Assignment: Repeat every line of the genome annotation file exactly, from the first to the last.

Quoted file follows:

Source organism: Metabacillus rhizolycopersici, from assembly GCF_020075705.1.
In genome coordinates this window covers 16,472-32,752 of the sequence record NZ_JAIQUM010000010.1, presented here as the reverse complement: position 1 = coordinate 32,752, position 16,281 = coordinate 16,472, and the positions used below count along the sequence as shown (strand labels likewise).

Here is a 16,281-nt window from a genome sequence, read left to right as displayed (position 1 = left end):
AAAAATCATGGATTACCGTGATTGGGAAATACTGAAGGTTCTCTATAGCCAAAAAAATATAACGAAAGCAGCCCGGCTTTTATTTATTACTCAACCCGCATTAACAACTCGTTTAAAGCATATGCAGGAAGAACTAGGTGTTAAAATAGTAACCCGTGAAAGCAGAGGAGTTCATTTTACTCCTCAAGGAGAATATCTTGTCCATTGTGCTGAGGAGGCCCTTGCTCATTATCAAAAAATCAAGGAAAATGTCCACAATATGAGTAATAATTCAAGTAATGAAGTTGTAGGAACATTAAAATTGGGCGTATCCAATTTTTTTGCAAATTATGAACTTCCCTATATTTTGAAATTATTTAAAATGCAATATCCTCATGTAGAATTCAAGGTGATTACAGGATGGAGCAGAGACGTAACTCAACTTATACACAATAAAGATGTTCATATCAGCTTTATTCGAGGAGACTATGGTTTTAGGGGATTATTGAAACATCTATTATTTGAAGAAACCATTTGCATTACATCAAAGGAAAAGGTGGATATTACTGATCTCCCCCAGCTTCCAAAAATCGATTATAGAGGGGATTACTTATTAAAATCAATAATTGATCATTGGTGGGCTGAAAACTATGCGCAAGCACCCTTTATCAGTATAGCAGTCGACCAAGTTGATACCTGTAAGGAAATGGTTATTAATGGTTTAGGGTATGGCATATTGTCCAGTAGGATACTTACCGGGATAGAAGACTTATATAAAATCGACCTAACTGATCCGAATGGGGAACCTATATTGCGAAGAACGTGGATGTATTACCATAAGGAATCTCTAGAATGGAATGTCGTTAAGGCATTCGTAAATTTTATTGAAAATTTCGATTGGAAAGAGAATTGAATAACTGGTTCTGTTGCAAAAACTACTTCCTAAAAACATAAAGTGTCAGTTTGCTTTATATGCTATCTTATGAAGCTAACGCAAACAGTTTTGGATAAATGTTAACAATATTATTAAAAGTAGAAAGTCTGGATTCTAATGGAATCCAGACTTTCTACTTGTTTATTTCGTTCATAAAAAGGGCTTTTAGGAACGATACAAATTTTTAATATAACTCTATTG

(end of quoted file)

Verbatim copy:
Source organism: Metabacillus rhizolycopersici, from assembly GCF_020075705.1.
In genome coordinates this window covers 16,472-32,752 of the sequence record NZ_JAIQUM010000010.1, presented here as the reverse complement: position 1 = coordinate 32,752, position 16,281 = coordinate 16,472, and the positions used below count along the sequence as shown (strand labels likewise).

Here is a 16,281-nt window from a genome sequence, read left to right as displayed (position 1 = left end):
AAAAATCATGGATTACCGTGATTGGGAAATACTGAAGGTTCTCTATAGCCAAAAAAATATAACGAAAGCAGCCCGGCTTTTATTTATTACTCAACCCGCATTAACAACTCGTTTAAAGCATATGCAGGAAGAACTAGGTGTTAAAATAGTAACCCGTGAAAGCAGAGGAGTTCATTTTACTCCTCAAGGAGAATATCTTGTCCATTGTGCTGAGGAGGCCCTTGCTCATTATCAAAAAATCAAGGAAAATGTCCACAATATGAGTAATAATTCAAGTAATGAAGTTGTAGGAACATTAAAATTGGGCGTATCCAATTTTTTTGCAAATTATGAACTTCCCTATATTTTGAAATTATTTAAAATGCAATATCCTCATGTAGAATTCAAGGTGATTACAGGATGGAGCAGAGACGTAACTCAACTTATACACAATAAAGATGTTCATATCAGCTTTATTCGAGGAGACTATGGTTTTAGGGGATTATTGAAACATCTATTATTTGAAGAAACCATTTGCATTACATCAAAGGAAAAGGTGGATATTACTGATCTCCCCCAGCTTCCAAAAATCGATTATAGAGGGGATTACTTATTAAAATCAATAATTGATCATTGGTGGGCTGAAAACTATGCGCAAGCACCCTTTATCAGTATAGCAGTCGACCAAGTTGATACCTGTAAGGAAATGGTTATTAATGGTTTAGGGTATGGCATATTGTCCAGTAGGATACTTACCGGGATAGAAGACTTATATAAAATCGACCTAACTGATCCGAATGGGGAACCTATATTGCGAAGAACGTGGATGTATTACCATAAGGAATCTCTAGAATGGAATGTCGTTAAGGCATTCGTAAATTTTATTGAAAATTTCGATTGGAAAGAGAATTGAATAACTGGTTCTGTTGCAAAAACTACTTCCTAAAAACATAAAGTGTCAGTTTGCTTTATATGCTATCTTATGAAGCTAACGCAAACAGTTTTGGATAAATGTTAACAATATTATTAAAAGTAGAAAGTCTGGATTCTAATGGAATCCAGACTTTCTACTTGTTTATTTCGTTCATAAAAAGGGCTTTTAGGAACGATACAAATTTTTAATATAACTCTATTG